12 Band diagram Conduction Band E Band Gap (=E c -E v ) Ec E v k Valence Band

13 Direct semiconductor E Indirect Semiconductor E k k Momentum conservation not possible by photon emission => No emission (Examaple: Si)

14 Absorption Spontaneous Emission Stimulated Emission k k R ( hν ) = B N ( E ) P( E ) ρ( hν) R ( sp hν ) = A ( ) ( ) 21 N2 E2 P1 E1 R21( hν ) = B21 N2( E2) P1 ( E1 ) ρ( hν) For population inversion, N N P P > 1 Electron and hole injection needed.

15 How to pump electrons and holes into a semiconductor? Forward-bias PN junction Electron in CB Hole in VB Light emitting diode (LED) Light output E g p Insulator (oxide) n + hυ - E g n + Substrate V Metal electrode Light emission by spontaneous emission Does any semiconductor emit light? What determines the color of LED?

16 Bandgap energies for major LED materials: III-V compound semiconductor Indirect bandgap InGaN GaAs 1-y P y x = 0.43 In 1-x Ga x As 1-y P y Al x Ga 1 x As x 1-x In 0.49 Al x Ga 0.51-x P Infrared 1.7 λ Free space wavelength coverage by different LED materials from the visible spectrum to the infrared including wavelengths used in optical communications. Hatched region and dashed lines are indirect E g materials.?1999 S.O. Kasap, Optoelectronics (Prentice Hall)

17 Current injection into PN Junction can be used for SOA (Semiconductor Optical Amplifier) Current Injection P in P out =GP in

18 Gain spectrum for SOA Energy ev E Fn E c CB Electrons in CB Optical gain 0 E Fn E Fp hυ E Holes in VB v = Empty states At T > 0 E Fp VB E g At T = 0 Optical absorption

19 Optical Amplifier P in E 2 P out = G P in E 1 Light source based on stimulated emission? - Use photons produced by spontaneous emission as initial seeds - Recycle output photons as seeds for further stimulated emission - Use mirror for recycling output t photons LASER: Light Amplification by Stimulated Emission Radiation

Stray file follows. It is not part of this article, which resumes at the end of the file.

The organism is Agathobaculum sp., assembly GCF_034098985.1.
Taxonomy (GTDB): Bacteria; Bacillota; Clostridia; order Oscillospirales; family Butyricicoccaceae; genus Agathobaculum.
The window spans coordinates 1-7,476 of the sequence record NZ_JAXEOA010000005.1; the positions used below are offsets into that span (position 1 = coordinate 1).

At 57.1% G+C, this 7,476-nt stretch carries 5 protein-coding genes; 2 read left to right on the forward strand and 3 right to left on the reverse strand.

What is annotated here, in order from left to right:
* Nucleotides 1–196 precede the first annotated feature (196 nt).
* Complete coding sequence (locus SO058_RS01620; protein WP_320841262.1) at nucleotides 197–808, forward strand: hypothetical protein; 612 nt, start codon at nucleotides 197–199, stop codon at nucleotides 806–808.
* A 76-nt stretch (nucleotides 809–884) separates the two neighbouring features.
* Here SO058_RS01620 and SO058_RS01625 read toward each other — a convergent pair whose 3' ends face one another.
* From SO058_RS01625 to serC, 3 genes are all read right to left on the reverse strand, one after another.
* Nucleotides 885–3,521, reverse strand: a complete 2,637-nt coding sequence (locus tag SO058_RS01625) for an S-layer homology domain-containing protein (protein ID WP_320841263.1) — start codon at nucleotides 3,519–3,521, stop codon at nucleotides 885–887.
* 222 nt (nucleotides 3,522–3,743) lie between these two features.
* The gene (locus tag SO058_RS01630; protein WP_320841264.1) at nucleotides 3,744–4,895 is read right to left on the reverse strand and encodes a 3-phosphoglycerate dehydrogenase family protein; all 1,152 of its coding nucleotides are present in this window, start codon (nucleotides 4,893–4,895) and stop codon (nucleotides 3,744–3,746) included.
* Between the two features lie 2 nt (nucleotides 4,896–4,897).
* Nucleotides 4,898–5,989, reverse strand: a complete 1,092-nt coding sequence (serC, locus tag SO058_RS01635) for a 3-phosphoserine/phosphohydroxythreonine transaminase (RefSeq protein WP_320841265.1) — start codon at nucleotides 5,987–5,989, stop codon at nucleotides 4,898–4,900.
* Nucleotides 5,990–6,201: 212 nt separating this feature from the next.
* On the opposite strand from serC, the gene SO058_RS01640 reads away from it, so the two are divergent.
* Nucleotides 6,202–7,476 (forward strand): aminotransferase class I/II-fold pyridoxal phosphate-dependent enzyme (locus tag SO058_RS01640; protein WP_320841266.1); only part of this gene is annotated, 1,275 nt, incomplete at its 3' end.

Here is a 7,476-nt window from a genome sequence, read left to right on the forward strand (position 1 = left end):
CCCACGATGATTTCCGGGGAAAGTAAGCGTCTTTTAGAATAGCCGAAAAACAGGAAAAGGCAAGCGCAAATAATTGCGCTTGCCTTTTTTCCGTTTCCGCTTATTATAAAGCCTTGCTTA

20 LASER: Optical Amplifier + Mirror Pump Gain Medium R L R Optical property of gain medium: n, g g k = nk0 + j g depends on λ and the amount of pumping 2

21 Pump Gain Medium R Z=L R k = nk + j Assume there is an initial photon moving in z-direction inside gain medium. What is the condition that this photon is sustained? No loss after one round trip. E e r e r = E jkl jkl r e j kl e = 1 j2nk L gl 1 0 e R e j2kl 1 1 = = 2 r R 1 and j nk L e = e = 1 R gl 2 0 = 0 g 2

22 gl e 1 and j2nk0l e 1 = = R Pump gl From e =, gth = ln R L R ==> Sufficient gain to compensate mirror loss R Gain Medium L R e = 2nk0L = 2mπ j2nk0l From 1, λ 2L = or n m L = λ m 2 n cavity length should be multiples of half wavelength Identical photons are continuously produced d at two outputs t

23 1 1 λ 2L Two conditions for lasing: (1) gth = ln and (2) = L R n m g th <= (1) λ λ <= (2) Lasing spectrum λ Lasing peaks (modes) has non-zero linewidth

24 Various LASERs Any optical gain material with mirrors can form a laser First Laser: Ruby doped with Cr (Al 2 O 3 :Cr 3+ ) Maiman with first laser in Optical Gain: Cr in Al 2 O 3 Pump: Flash Lamp

25 Gas Laser (HeNe) Flat mirror (Reflectivity = 0.999) Concave mirror (Reflectivity= (1s 1 2s 1 ) Very thin tube ev He Collisions (2p 5 5s 1 ) (2p 5 3p 1 ) ev Ne nm Lasing emission Fast spontaneous decay He-Ne gas mixture Laser beam Electron impact (2p 5 3s 1 ) ~600 nm Collisions with the walls Current regulated HV power supply A schematic illustration of the He-Ne laser 0 (1s 2 ) (2p 6 ) Ground states